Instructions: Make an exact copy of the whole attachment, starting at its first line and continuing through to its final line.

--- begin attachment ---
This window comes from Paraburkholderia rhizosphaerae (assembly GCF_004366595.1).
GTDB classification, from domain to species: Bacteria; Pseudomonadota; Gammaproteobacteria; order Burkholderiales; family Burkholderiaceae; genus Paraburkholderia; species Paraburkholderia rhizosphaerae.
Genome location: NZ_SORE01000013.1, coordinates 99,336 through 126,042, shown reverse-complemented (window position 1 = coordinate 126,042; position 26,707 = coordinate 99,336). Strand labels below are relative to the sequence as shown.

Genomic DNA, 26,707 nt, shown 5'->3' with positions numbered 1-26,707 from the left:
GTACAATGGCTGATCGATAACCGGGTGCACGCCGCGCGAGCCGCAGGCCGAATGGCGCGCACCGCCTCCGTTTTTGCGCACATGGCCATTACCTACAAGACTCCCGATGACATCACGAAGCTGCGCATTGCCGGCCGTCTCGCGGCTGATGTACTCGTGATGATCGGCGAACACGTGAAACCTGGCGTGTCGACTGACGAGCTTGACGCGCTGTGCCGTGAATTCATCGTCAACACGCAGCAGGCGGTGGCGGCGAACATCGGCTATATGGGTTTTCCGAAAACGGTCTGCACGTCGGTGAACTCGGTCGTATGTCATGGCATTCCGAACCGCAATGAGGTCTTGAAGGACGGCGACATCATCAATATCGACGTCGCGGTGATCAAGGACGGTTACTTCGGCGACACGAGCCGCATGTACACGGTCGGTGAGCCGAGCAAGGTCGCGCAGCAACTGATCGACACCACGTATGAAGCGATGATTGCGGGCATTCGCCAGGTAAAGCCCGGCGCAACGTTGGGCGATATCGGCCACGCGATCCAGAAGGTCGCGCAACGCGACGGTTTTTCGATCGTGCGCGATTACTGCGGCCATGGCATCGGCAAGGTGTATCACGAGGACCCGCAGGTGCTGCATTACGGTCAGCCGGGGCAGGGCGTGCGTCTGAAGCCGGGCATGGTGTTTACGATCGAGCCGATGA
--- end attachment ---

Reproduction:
This window comes from Paraburkholderia rhizosphaerae (assembly GCF_004366595.1).
GTDB classification, from domain to species: Bacteria; Pseudomonadota; Gammaproteobacteria; order Burkholderiales; family Burkholderiaceae; genus Paraburkholderia; species Paraburkholderia rhizosphaerae.
Genome location: NZ_SORE01000013.1, coordinates 99,336 through 126,042, shown reverse-complemented (window position 1 = coordinate 126,042; position 26,707 = coordinate 99,336). Strand labels below are relative to the sequence as shown.

Genomic DNA, 26,707 nt, shown 5'->3' with positions numbered 1-26,707 from the left:
GTACAATGGCTGATCGATAACCGGGTGCACGCCGCGCGAGCCGCAGGCCGAATGGCGCGCACCGCCTCCGTTTTTGCGCACATGGCCATTACCTACAAGACTCCCGATGACATCACGAAGCTGCGCATTGCCGGCCGTCTCGCGGCTGATGTACTCGTGATGATCGGCGAACACGTGAAACCTGGCGTGTCGACTGACGAGCTTGACGCGCTGTGCCGTGAATTCATCGTCAACACGCAGCAGGCGGTGGCGGCGAACATCGGCTATATGGGTTTTCCGAAAACGGTCTGCACGTCGGTGAACTCGGTCGTATGTCATGGCATTCCGAACCGCAATGAGGTCTTGAAGGACGGCGACATCATCAATATCGACGTCGCGGTGATCAAGGACGGTTACTTCGGCGACACGAGCCGCATGTACACGGTCGGTGAGCCGAGCAAGGTCGCGCAGCAACTGATCGACACCACGTATGAAGCGATGATTGCGGGCATTCGCCAGGTAAAGCCCGGCGCAACGTTGGGCGATATCGGCCACGCGATCCAGAAGGTCGCGCAACGCGACGGTTTTTCGATCGTGCGCGATTACTGCGGCCATGGCATCGGCAAGGTGTATCACGAGGACCCGCAGGTGCTGCATTACGGTCAGCCGGGGCAGGGCGTGCGTCTGAAGCCGGGCATGGTGTTTACGATCGAGCCGATGA